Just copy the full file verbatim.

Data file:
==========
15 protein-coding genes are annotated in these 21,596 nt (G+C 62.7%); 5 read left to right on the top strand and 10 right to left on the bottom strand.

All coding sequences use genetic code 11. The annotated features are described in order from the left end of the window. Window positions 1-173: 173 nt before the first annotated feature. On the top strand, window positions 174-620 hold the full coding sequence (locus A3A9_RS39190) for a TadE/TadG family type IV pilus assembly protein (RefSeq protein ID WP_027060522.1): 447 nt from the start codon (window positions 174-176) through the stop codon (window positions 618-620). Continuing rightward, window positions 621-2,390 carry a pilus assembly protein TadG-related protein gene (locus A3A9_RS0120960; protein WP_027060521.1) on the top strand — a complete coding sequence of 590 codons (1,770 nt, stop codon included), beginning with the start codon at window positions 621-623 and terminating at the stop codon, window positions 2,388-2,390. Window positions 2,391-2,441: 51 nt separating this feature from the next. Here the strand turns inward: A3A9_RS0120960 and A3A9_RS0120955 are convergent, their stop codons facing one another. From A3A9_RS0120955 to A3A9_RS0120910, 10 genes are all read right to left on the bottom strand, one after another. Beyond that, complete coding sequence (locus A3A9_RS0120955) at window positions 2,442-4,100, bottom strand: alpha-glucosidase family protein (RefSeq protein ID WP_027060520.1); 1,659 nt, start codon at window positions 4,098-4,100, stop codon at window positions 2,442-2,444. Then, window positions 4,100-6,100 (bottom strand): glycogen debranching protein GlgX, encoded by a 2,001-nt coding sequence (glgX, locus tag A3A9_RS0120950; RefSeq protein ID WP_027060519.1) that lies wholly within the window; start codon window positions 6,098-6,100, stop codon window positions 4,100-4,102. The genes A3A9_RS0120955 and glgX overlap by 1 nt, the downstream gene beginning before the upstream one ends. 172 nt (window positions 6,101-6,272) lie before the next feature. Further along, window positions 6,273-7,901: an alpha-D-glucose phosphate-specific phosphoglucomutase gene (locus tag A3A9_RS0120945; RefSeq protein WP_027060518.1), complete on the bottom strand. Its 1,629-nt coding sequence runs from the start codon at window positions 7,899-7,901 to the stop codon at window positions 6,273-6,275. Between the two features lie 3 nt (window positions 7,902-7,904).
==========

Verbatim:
15 protein-coding genes are annotated in these 21,596 nt (G+C 62.7%); 5 read left to right on the top strand and 10 right to left on the bottom strand.

All coding sequences use genetic code 11. The annotated features are described in order from the left end of the window. Window positions 1-173: 173 nt before the first annotated feature. On the top strand, window positions 174-620 hold the full coding sequence (locus A3A9_RS39190) for a TadE/TadG family type IV pilus assembly protein (RefSeq protein ID WP_027060522.1): 447 nt from the start codon (window positions 174-176) through the stop codon (window positions 618-620). Continuing rightward, window positions 621-2,390 carry a pilus assembly protein TadG-related protein gene (locus A3A9_RS0120960; protein WP_027060521.1) on the top strand — a complete coding sequence of 590 codons (1,770 nt, stop codon included), beginning with the start codon at window positions 621-623 and terminating at the stop codon, window positions 2,388-2,390. Window positions 2,391-2,441: 51 nt separating this feature from the next. Here the strand turns inward: A3A9_RS0120960 and A3A9_RS0120955 are convergent, their stop codons facing one another. From A3A9_RS0120955 to A3A9_RS0120910, 10 genes are all read right to left on the bottom strand, one after another. Beyond that, complete coding sequence (locus A3A9_RS0120955) at window positions 2,442-4,100, bottom strand: alpha-glucosidase family protein (RefSeq protein ID WP_027060520.1); 1,659 nt, start codon at window positions 4,098-4,100, stop codon at window positions 2,442-2,444. Then, window positions 4,100-6,100 (bottom strand): glycogen debranching protein GlgX, encoded by a 2,001-nt coding sequence (glgX, locus tag A3A9_RS0120950; RefSeq protein ID WP_027060519.1) that lies wholly within the window; start codon window positions 6,098-6,100, stop codon window positions 4,100-4,102. The genes A3A9_RS0120955 and glgX overlap by 1 nt, the downstream gene beginning before the upstream one ends. 172 nt (window positions 6,101-6,272) lie before the next feature. Further along, window positions 6,273-7,901: an alpha-D-glucose phosphate-specific phosphoglucomutase gene (locus tag A3A9_RS0120945; RefSeq protein WP_027060518.1), complete on the bottom strand. Its 1,629-nt coding sequence runs from the start codon at window positions 7,899-7,901 to the stop codon at window positions 6,273-6,275. Between the two features lie 3 nt (window positions 7,902-7,904).